Optical-chip and board-level interconnections are becoming increasingly interesting for computing applications.1 Optical interconnections have advantages in comparison to their conventional electrical counterparts over metallic wires. Namely, they can help alleviate architectural as well as physical limitations due to signal delays and inductive coupling.2 For data rates of 10Gb/s and over, optical interconnections that use vertical-cavity surface-emitting laser sources (the most common transmitter device for optical gigabit communication), suitable optical setups, and fast detectors are an attractive option for transmission lengths down to a few centimeters. This opens the door for novel applications. Examples include the distribution of high-definition TV video signals, switching and routing in high-performance data centers, and fiber-based data transmission in the automotive sector.
One approach to implementing the optics is the concept of ‘planar-integrated free-space optics’ (PIFSO),3 which we have pursued and demonstrated at the FernUniversität in Hagen for several years.4 In PIFSO, a 3D optical system is folded in such a way that the optical elements (lenses, beam splitters, and so forth) can be placed in a 2D arrangement on one or both surfaces of a substrate. This substrate—glass or any other transparent material—is typically several millimeters thick. The micro-optical elements may be reflective or reflective-diffractive and are fabricated by lithography or other appropriate methods. Within a PIFSO setup, the light propagating inside the substrate follows a zigzag path that can be visualized by photography: see Figure 1. In the example shown, we used a luminescent plastic substrate and a UV laser beam whose path is clearly visible in fluorescent-green light.
Figure 1. Folded laser beam inside a planar-optical mirror-coated glass substrate.
Recently, we demonstrated the combination of a PIFSO system with a microelectromechanical-systems (MEMS) chip made of silicon. The MEMS chip is a Texas Instruments digital mirror device (DMD), which is typically employed in projectors. We chose this device not only because of the large number of individual switching elements that it offers but also because its use allows two technological concepts—PIFSO and MEMS—to be combined. Because the mirrors in a DMD chip can be individually rotated to an on or off state, the chip may seem a less than optimal choice. However, the on/off-switch property makes it possible to perform several interesting studies. For example, in our experiment we used it to demonstrate a type of crossbar interconnection. This process implies connecting any input in an array (a 1D array, in our case) with any position in an output array (also 1D in our experiment).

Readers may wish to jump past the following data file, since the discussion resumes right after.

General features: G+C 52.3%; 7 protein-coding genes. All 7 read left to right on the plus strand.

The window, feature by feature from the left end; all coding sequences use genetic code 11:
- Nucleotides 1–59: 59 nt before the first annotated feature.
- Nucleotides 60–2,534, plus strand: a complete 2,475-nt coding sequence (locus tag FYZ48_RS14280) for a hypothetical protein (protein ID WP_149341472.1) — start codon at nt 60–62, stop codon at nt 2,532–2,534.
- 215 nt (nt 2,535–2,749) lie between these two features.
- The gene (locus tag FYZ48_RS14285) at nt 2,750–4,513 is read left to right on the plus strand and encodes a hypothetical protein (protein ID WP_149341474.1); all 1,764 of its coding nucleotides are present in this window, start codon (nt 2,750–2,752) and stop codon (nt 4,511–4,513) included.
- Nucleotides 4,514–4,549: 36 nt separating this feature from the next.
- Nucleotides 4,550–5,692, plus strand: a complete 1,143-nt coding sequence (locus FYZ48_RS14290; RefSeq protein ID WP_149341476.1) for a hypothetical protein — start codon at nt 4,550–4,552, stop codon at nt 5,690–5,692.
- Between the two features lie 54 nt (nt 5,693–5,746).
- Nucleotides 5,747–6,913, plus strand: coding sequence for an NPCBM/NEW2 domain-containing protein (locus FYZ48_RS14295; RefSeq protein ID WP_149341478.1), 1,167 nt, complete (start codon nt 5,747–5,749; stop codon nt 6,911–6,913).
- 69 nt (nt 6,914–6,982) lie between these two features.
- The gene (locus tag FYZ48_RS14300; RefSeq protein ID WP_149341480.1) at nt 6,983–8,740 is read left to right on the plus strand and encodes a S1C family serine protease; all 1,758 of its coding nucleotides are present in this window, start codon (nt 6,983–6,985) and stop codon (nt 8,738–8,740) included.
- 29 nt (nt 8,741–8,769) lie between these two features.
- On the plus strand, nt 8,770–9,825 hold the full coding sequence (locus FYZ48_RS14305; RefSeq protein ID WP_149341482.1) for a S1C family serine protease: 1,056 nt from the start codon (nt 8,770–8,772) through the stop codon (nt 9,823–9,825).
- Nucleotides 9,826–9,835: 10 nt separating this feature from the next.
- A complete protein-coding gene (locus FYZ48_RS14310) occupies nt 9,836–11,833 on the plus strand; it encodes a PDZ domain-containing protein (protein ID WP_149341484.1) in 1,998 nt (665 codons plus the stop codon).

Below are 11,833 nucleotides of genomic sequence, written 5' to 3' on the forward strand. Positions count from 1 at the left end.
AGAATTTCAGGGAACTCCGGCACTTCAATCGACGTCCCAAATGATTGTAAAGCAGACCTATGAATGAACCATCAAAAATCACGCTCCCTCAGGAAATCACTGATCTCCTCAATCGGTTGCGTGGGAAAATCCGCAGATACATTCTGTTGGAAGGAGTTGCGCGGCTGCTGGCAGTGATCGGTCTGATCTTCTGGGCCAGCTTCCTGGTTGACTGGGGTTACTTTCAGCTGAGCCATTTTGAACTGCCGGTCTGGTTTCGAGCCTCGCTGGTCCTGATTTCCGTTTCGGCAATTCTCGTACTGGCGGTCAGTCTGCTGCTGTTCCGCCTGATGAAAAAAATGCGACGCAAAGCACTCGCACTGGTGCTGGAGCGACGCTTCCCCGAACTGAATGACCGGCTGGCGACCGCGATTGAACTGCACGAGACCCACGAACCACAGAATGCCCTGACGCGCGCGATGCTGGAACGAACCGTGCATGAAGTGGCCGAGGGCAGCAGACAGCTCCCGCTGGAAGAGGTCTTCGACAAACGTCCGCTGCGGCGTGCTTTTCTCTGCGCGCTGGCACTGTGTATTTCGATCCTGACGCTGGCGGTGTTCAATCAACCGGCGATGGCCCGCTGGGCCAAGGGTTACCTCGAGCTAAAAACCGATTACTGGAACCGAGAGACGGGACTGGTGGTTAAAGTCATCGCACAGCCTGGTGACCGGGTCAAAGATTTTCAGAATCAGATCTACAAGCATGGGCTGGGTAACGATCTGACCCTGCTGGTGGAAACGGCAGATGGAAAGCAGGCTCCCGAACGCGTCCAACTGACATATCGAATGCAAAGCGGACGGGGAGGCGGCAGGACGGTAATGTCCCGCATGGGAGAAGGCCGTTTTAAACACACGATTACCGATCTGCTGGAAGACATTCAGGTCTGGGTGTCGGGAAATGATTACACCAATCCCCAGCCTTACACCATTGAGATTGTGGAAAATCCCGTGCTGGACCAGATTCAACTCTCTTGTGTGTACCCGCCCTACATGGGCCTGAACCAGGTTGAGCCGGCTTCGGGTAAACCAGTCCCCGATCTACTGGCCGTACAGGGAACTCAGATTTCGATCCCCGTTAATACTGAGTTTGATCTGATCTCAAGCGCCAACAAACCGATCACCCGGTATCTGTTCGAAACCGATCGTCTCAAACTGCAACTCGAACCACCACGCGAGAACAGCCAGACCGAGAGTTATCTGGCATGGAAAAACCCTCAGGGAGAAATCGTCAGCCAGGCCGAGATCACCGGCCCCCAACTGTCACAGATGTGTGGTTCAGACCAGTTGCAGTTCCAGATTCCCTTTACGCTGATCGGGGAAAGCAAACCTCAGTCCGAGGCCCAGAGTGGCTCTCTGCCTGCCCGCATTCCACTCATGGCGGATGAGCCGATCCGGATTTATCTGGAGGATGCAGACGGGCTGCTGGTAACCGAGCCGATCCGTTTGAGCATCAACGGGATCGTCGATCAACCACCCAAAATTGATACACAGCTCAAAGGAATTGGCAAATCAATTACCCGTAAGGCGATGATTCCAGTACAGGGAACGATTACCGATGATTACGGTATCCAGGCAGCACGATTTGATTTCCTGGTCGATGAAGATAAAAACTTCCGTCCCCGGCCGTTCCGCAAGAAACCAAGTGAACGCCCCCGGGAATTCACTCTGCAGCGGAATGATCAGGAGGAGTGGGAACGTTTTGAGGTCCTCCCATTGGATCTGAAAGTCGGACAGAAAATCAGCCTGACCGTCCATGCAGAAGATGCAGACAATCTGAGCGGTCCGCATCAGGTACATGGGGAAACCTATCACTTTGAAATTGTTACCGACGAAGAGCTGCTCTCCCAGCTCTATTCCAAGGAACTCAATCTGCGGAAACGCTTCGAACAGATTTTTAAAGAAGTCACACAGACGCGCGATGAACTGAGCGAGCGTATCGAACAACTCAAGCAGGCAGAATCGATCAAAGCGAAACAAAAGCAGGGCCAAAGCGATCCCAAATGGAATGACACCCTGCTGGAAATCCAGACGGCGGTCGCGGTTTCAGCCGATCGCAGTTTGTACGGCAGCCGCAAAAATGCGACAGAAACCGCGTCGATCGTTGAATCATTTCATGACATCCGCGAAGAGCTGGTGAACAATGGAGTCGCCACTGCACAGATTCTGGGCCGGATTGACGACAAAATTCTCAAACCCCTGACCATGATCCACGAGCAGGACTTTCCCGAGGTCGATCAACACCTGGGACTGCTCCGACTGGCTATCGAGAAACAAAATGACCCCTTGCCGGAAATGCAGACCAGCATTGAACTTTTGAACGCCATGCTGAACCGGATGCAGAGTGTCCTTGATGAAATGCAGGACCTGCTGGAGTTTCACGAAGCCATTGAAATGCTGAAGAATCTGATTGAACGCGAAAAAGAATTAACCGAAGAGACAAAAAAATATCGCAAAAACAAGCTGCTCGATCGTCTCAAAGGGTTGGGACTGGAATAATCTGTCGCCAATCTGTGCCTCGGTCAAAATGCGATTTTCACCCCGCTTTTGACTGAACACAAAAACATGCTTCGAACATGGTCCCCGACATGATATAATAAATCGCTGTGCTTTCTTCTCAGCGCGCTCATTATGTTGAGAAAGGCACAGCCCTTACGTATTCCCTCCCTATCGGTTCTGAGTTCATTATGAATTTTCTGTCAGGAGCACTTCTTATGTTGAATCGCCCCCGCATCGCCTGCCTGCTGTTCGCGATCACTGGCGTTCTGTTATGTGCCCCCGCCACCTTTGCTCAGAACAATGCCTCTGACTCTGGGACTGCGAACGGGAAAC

Figure 2 illustrates the implementation of a PIFSO-MEMS crossbar system. The input comes from a 1D fiber array and propagates inside the PIFSO system between a static mirror (top) and the dynamically switchable DMD plane (bottom). In this configuration, the beam is coupled to the well-defined position of the output fiber matrix. Figure 3 shows the experimental setup with several propagating and switched beams. The optical paths may be optimized so that nearly the same propagation delay occurs for all signals.5
Figure 2. Scheme of light-beam propagation inside the planar-optical geometry between a switchable digital mirror device (DMD1) and a static mirror plane (MIR1). L1, L2: Lenses. G1, G2: Gratings. S1: Substrate (glass). x/y: Horizontal/vertical spatial coordinates.
Figure 3. Top view of the planar-integrated free-space optics setup with multiple-crossed optical channels.
The micro-optical system we have described here has the advantage of optical robustness, especially regarding the alignment and adjustment of its integrated components. Moreover, the large number of micro-mirrors of the DMD allows higher flexibility in beam deflections. Additionally, in a system with a high number of optical channels, the optical approach used offers smart solutions for the signal-crossing problem (preventing crossed beams from interacting).
A prospective next step of our project is micro-optical integration of a 32×32 optical-crossbar switch based on the PIFSO-MEMS combination. We plan to develop such a prototype in cooperation with Euromicron AG, Germany.
We thank Hannes Bauer from Microsens GmbH for supporting the development of the prototype used in our experiments.
Ulrich Lohmann, Jürgen Jahns
FernUniversität in Hagen
Ulrich Lohmann is a member of the Optical Information Technology group. He received his MSc in electrical engineering in 2008 and is currently doing a PhD in the area of micro-optical integration of high-performance optical interconnects.
Jürgen Jahns studied physics at the University of Erlangen where he finished a doctorate in 1982. He worked four years at Siemens in Munich, Germany, and seven years at AT&T Bell Laboratories in Holmdel, NJ. Since 1994, he has been a full professor and chair at the Optical Information Technology group. Together with two colleagues, he recently won the 2010 Rudolf Kingslake award from SPIE.
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